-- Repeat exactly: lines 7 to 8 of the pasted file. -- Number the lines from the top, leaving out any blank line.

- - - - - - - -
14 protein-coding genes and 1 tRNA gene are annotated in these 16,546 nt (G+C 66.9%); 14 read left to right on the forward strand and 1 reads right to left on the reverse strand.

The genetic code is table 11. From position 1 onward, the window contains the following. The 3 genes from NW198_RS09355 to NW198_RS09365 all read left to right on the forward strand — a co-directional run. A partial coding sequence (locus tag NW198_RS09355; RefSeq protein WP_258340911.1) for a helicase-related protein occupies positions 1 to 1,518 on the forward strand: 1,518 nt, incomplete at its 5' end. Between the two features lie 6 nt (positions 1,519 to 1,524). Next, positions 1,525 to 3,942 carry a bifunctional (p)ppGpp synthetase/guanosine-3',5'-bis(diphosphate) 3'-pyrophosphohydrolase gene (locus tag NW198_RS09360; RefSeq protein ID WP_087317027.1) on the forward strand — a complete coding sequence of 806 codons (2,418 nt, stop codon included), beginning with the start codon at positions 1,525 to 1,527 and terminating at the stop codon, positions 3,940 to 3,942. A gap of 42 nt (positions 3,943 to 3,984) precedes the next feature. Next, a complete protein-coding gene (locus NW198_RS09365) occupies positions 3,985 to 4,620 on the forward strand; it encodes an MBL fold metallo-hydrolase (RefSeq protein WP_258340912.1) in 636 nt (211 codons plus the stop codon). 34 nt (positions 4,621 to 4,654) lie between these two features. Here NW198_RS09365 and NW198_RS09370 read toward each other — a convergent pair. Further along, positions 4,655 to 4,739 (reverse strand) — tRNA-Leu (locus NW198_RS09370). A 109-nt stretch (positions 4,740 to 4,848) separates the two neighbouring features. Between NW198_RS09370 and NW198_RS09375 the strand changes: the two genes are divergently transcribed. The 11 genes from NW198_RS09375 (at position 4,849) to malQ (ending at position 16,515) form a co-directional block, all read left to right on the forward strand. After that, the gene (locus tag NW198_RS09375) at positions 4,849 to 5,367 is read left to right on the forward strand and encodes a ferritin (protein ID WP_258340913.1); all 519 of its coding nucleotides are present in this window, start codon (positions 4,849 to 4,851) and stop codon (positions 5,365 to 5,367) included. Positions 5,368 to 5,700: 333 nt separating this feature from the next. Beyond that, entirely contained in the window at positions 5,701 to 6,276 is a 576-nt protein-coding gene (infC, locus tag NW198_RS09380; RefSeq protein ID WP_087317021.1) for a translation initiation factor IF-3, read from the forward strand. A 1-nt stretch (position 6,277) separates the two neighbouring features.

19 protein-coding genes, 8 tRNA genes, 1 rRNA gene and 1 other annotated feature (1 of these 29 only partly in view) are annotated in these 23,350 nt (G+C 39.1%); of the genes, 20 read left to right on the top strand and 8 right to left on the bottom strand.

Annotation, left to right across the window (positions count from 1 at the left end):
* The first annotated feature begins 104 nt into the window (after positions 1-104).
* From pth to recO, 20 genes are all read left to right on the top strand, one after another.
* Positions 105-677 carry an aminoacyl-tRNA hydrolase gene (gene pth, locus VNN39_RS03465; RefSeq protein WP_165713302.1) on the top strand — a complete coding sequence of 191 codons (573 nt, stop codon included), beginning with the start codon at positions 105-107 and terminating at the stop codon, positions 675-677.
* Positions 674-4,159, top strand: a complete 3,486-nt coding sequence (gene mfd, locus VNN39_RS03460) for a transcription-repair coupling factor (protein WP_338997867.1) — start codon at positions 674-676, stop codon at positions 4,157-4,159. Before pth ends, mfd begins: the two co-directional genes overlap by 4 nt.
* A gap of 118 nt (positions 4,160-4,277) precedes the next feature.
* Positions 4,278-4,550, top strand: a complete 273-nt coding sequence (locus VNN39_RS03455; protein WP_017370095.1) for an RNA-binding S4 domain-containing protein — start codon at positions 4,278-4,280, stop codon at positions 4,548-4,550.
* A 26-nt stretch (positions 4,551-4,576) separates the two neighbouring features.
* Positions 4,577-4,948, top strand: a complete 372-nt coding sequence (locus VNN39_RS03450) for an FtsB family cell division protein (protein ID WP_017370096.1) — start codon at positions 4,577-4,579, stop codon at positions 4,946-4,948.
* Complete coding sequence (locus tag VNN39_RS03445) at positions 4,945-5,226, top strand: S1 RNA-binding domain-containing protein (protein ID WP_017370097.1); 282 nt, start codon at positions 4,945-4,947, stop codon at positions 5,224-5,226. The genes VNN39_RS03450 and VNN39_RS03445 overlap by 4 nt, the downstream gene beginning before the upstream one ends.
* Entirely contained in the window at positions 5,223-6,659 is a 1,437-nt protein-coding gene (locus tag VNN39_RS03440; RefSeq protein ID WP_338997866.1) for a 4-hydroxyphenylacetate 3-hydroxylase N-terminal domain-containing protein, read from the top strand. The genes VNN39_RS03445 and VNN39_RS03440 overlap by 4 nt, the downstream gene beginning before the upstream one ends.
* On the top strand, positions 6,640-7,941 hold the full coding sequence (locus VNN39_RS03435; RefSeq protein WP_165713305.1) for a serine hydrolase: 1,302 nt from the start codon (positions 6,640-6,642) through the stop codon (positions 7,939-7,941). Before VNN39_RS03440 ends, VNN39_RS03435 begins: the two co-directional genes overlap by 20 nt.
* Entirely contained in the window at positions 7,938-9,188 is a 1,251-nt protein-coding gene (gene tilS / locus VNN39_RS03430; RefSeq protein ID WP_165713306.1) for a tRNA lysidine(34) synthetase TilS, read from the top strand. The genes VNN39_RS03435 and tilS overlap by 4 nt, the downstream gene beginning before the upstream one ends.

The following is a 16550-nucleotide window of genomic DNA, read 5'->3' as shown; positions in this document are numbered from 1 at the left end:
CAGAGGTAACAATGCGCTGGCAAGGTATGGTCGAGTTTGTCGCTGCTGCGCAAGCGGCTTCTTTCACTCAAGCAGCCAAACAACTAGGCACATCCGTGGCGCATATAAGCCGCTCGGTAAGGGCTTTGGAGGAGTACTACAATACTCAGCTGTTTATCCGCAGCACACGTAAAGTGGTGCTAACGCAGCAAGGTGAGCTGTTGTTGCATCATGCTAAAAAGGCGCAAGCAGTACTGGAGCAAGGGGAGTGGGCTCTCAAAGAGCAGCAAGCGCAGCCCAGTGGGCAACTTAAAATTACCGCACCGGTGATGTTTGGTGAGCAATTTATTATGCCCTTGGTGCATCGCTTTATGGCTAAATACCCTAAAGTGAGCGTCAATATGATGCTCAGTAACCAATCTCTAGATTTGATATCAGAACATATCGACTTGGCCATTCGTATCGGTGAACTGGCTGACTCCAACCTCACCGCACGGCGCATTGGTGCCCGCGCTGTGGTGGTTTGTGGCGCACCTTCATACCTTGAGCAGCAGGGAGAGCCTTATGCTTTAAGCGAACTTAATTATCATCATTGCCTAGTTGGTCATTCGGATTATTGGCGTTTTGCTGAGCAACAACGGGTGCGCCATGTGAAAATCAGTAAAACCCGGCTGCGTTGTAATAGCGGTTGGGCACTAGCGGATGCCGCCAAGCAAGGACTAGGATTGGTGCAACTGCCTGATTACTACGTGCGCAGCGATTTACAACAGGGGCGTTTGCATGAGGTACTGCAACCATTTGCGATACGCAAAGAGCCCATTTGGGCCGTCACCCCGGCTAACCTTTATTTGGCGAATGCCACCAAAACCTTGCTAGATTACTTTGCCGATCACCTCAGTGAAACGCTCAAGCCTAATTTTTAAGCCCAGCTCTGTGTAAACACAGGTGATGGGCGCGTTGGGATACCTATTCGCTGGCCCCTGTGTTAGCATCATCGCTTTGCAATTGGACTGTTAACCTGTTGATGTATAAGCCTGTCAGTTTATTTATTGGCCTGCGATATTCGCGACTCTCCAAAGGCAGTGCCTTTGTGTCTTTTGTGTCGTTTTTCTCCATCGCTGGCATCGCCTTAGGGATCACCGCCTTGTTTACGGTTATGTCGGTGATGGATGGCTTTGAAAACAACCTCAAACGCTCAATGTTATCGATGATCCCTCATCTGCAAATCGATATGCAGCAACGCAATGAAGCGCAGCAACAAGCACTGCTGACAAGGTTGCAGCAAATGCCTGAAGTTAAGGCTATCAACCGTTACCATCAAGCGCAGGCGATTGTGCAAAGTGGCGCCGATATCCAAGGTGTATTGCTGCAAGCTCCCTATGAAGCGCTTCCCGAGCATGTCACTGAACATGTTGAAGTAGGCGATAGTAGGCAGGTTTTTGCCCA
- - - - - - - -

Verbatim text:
* Positions 105-677 carry an aminoacyl-tRNA hydrolase gene (gene pth, locus VNN39_RS03465; RefSeq protein WP_165713302.1) on the top strand — a complete coding sequence of 191 codons (573 nt, stop codon included), beginning with the start codon at positions 105-107 and terminating at the stop codon, positions 675-677.
* Positions 674-4,159, top strand: a complete 3,486-nt coding sequence (gene mfd, locus VNN39_RS03460) for a transcription-repair coupling factor (protein WP_338997867.1) — start codon at positions 674-676, stop codon at positions 4,157-4,159. Before pth ends, mfd begins: the two co-directional genes overlap by 4 nt.